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  • Reasonable Valuation: Presently, the company possesses a price to earnings ratio of 25.25 and a price to sales ratio of 1.63; both of which indicate a company trading with a fairly reasonable valuation
  • Diversified & Predictable Business Model: Buckeye owns 6,000 miles of pipeline, which the company utilizes to ship refined petroleum products, and because of this the company’s fees are regulated and based on the volume of product transported, not by the price of the commodity they are shipping; with this diversified and predictable business model comes a greater level of security for investors
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Weaknesses:

  • Net Debt: The company’s $6.78 million in cash and cash equivalents is outweighed by its $2.74 billion debt load, resulting in a net debt of roughly $2.7 billion, accounting for 38.40% of total market capitalization, a major financial weakness of the company

Opportunities:

  • Dividend Growth: Since implementing their dividend program in 1990, Buckeye has consistently raised their dividend payouts and is widely anticipated to sustain this trend well into the future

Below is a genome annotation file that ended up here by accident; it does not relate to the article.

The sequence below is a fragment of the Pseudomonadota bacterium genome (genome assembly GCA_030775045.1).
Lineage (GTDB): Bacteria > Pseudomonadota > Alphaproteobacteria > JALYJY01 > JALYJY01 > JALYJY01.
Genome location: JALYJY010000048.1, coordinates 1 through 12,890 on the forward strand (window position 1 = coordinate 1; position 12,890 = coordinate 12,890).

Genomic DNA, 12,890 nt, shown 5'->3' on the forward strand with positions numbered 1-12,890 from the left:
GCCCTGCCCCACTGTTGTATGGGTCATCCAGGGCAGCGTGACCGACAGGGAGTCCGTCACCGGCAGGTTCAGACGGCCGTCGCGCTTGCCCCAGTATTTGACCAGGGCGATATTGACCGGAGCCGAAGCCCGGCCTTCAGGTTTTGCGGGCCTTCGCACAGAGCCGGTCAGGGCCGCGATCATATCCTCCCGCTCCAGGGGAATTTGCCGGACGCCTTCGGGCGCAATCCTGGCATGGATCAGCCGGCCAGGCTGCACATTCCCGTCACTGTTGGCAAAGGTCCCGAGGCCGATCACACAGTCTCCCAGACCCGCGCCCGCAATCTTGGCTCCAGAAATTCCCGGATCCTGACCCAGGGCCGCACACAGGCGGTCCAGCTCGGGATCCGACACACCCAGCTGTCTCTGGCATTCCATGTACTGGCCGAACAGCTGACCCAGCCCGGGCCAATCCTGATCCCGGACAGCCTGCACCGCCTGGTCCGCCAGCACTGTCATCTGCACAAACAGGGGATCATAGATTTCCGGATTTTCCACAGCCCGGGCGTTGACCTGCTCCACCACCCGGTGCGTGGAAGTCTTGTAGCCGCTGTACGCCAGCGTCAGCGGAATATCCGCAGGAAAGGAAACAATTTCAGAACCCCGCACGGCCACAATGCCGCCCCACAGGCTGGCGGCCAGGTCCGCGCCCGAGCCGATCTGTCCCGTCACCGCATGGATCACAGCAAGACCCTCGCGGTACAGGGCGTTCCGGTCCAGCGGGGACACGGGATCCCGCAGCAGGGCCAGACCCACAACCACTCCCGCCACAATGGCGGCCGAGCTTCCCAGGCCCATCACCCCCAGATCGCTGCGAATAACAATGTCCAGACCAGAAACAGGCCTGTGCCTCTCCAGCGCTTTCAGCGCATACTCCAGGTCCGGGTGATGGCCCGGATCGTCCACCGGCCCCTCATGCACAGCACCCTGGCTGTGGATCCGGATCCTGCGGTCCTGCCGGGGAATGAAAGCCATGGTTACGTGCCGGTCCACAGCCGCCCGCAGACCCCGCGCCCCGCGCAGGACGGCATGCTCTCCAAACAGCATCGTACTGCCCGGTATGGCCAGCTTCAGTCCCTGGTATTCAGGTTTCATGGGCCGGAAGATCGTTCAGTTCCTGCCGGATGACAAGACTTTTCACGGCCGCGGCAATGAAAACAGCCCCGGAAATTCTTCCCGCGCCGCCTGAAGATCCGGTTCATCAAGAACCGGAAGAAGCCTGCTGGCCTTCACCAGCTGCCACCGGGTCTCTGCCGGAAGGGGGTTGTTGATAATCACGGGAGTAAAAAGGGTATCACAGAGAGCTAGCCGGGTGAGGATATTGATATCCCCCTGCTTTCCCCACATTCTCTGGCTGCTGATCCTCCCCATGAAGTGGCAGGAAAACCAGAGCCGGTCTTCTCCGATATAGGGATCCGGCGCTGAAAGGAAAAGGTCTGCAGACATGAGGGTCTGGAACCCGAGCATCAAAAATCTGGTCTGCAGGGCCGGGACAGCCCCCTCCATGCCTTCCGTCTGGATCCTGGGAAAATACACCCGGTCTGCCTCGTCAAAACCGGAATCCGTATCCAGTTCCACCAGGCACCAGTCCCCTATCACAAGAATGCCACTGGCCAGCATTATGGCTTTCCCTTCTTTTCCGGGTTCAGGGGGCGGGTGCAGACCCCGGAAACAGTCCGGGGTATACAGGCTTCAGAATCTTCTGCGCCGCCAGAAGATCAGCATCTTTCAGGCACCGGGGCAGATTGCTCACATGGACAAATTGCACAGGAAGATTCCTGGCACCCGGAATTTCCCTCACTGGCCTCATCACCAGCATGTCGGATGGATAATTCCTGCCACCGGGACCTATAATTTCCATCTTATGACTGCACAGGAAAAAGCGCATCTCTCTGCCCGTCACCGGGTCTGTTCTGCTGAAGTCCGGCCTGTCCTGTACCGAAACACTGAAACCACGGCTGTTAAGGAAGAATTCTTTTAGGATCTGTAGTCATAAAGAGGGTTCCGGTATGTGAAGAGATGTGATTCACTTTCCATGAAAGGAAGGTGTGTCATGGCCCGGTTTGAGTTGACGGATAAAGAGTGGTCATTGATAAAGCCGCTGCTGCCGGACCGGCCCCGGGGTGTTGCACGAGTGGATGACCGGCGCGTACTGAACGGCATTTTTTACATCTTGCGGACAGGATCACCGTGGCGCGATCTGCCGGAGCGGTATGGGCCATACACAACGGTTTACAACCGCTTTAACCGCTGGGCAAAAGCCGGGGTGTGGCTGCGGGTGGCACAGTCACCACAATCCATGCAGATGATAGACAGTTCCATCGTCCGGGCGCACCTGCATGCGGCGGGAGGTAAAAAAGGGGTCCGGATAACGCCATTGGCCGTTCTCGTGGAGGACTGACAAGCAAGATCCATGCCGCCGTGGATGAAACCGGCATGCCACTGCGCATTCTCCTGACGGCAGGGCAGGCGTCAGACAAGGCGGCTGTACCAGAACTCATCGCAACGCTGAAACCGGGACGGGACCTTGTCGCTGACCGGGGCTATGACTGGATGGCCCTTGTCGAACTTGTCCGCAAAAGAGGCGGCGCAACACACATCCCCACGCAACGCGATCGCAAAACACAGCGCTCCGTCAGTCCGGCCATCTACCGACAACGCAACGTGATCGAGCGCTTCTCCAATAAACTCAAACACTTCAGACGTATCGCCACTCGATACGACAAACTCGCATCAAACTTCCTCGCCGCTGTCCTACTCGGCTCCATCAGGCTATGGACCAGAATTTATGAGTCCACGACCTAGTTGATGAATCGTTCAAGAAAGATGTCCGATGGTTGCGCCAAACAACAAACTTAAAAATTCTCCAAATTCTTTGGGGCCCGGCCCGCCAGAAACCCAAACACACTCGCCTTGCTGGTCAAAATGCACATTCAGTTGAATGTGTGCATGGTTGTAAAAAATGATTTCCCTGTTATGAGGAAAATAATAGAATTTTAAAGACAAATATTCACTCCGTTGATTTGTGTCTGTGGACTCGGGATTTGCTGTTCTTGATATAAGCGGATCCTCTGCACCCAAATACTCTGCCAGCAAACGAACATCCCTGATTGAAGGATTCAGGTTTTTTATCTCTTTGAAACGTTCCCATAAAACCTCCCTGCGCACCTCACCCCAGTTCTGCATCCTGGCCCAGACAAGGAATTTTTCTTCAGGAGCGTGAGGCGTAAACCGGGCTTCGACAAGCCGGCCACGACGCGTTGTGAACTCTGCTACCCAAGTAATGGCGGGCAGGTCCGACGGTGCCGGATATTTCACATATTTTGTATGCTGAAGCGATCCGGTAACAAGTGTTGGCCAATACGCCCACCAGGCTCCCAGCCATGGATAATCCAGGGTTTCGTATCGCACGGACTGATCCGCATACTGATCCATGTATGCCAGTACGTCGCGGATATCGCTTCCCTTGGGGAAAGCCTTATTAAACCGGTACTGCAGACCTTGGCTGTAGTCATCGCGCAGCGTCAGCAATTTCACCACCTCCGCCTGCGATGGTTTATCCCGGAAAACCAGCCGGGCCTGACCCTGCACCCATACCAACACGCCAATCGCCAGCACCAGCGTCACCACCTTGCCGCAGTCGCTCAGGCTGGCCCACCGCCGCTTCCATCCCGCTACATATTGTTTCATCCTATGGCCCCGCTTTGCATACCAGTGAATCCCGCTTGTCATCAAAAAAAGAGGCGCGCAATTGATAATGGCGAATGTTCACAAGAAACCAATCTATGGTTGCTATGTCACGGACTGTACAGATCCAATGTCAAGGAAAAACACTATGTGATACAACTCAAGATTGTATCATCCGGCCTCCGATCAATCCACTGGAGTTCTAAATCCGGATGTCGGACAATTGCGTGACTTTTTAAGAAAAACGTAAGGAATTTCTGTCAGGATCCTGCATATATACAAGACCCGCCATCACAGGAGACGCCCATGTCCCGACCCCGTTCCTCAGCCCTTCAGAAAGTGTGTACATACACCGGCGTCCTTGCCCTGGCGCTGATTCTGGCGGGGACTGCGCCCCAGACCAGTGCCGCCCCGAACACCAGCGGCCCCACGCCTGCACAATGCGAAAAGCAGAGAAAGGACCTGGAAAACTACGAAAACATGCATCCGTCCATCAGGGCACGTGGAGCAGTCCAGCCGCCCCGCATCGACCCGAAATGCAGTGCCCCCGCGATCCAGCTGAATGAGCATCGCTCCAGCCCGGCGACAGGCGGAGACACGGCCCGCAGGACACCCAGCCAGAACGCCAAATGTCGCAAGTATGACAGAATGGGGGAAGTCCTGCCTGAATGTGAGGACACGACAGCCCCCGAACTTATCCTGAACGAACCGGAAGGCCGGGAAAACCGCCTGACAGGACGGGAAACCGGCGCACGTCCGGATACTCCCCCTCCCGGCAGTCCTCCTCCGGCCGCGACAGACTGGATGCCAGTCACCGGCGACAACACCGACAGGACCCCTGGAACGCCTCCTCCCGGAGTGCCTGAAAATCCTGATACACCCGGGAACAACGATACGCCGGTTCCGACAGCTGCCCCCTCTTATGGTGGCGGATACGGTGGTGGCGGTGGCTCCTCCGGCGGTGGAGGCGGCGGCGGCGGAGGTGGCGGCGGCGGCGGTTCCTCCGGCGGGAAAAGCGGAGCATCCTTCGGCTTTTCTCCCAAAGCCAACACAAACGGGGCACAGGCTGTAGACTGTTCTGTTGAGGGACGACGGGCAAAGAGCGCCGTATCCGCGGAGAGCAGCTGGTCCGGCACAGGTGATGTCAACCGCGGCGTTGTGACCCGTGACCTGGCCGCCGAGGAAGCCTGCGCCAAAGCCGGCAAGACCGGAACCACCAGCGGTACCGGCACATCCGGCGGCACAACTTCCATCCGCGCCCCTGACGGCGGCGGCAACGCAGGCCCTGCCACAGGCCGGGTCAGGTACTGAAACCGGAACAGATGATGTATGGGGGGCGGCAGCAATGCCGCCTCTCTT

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  • Acquisitions: In July 2012, the company acquired a Marine terminal facility for liquid petroleum products in New York Harbor from Chevron Incorporated; further acquisitions could add to the company’s asset base and fuel growth
  • Growth in Volume: The most important metric for Buckeye is the volume of petroleum products it ships through its pipelines every day, which increased from an average of 1,304,500 barrels of petroleum products per day in 2010 to 1,347,500 barrels per day in 2011; further growth in shipment volume is projected and will fuel growth
  • Growth in Average Tariff Rate: The average tariff rate the company charges has increased from 64.7 cents per barrel in 2007 to 76.8 cents per barrel in 2011, with further growth projected